A recurring theme when looking at the media-right (and so much of the modern right is about its interaction or control of entertainment and news media) is the layers of grift, scams, self-promotion and get-rich-quick schemes.
The money fueling the right has long derived from rich donors such as the Koch brothers and the Mercer family. Added to this have been relatively wealthy children who fuel their media careers off inherited wealth — both models depend on the deep income inequalities in modern Western society and the concentration of wealth.
The third element is the attempt to pull in money from more distributed sources. YouTube advertising revenues are an obvious source but I’d add book sales and more general website advertising as well. What is not clear is how much the alt-right is fueled from above and how much from below.
With the specific focus on science-fiction media, the question has been the extent to which an outfit like Castalia House is a hobby funded out of Vox Day’s pocket versus it being a going concern pulling in cash from Vox Day’s followers. Clearly there are elements of both but at the end of the day, does one source exceed another?
I doubt we’ll know the answer to such questions anytime soon but here’s an interesting data point. Milo Yiannopolous has suffered multiple setbacks of late:
- He was ostracised by conservatives because of his stated views on under-age sex
- His book was cancelled by a major publisher (Simon & Schuster) and he had to self-publish it
- Robert Mercer family stopped funding him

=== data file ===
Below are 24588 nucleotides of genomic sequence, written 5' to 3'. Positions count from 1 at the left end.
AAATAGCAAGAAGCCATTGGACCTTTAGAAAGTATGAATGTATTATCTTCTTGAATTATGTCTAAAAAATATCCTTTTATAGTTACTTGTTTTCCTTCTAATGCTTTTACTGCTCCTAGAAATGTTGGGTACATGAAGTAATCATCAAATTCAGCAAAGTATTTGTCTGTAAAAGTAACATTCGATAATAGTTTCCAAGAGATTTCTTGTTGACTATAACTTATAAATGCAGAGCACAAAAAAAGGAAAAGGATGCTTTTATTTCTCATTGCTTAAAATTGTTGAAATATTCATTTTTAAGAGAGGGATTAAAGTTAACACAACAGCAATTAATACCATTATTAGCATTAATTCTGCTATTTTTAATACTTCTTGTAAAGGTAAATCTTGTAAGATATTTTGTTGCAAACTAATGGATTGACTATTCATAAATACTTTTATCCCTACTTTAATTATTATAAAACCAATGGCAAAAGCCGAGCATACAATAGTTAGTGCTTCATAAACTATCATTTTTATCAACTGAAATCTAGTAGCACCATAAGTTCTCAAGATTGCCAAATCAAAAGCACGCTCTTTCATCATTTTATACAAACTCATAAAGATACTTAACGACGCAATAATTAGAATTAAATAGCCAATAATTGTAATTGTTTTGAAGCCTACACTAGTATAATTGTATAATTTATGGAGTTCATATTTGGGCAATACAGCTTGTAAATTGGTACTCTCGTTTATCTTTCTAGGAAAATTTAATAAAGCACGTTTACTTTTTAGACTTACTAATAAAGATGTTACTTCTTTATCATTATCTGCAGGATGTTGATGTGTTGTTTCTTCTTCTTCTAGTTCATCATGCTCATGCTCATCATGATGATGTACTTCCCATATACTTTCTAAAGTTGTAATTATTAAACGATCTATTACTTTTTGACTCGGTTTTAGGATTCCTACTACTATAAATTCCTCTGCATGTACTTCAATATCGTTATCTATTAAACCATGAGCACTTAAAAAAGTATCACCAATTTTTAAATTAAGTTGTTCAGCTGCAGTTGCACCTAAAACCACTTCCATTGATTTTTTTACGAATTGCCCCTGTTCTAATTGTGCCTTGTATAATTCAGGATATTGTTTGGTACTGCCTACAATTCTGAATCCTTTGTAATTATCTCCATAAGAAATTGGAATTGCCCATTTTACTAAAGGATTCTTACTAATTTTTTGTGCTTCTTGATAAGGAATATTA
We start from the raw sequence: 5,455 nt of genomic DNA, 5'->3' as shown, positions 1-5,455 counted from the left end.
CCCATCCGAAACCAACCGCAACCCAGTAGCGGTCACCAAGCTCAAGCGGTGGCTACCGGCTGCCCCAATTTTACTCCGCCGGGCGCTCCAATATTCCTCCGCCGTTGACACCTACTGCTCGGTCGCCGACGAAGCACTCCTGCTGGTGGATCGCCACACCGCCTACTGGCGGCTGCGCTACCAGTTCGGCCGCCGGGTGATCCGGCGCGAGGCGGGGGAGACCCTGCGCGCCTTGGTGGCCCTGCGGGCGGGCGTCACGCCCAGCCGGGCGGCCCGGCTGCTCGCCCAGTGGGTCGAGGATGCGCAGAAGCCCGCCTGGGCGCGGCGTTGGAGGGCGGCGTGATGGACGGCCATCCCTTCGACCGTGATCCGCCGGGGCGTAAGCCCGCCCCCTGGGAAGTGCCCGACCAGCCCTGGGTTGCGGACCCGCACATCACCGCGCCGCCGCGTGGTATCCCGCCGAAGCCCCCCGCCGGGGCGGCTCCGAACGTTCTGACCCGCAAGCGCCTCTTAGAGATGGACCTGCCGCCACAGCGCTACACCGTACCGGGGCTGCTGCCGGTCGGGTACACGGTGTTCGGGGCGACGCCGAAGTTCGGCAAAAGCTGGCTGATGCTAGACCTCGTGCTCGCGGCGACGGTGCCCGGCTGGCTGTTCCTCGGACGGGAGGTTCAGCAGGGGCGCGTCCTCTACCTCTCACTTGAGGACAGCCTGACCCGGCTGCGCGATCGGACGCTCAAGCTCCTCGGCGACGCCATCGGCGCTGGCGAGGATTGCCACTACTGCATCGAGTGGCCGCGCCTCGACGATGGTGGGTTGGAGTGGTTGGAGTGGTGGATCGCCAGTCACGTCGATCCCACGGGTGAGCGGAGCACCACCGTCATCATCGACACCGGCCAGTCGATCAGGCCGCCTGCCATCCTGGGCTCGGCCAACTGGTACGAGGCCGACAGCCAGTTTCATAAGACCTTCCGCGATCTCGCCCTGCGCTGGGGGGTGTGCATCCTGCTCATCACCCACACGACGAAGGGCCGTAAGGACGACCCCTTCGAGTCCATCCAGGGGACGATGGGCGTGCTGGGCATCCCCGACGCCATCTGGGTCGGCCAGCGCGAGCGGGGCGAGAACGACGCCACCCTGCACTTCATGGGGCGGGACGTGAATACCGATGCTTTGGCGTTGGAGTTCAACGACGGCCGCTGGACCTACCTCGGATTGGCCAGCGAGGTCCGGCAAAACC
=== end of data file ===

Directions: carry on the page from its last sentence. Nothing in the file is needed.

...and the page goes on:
- His own attempt at a Milo-branded media website flopped
- He attempted to sue Simon & Schuster because of the book cancellation and then had to drop the lawsuit
- His speaking tour of Australia got cancelled due to lack of interest leading to further legal woes
- He was banned from PayPal after using the service to send anti-semitic content to a Jewish journalist
In relation to that Australian tour, a series of Tweets appeared today purporting to have court documents about Milo’s finances. Now, the authenticity of these documents haven’t been verified but they appear to be genuine.
The ‘running debt’ spreadsheet has some familiar names on it:
The debts all appear to be money owed from columns on Milo’s “Dangerous.com” website (e.g. John senior wrote about four columns and Jon junior wrote some columns and some news articles) It’s small sums of money that most of these names are owed but collectively it looks like Milo has lots of debts and very little income.
Although this sheds some light on the inner finances of one “alt-lite” media figure, the core questions remain. What has hit Milo hardest? The loss of patronage from the Mercers or the loss of the more distributed income due to PayPal closing access?
For the time being, we can all appreciate that somebody who set out to ruin many people’s lives is having a hard time paying their bills.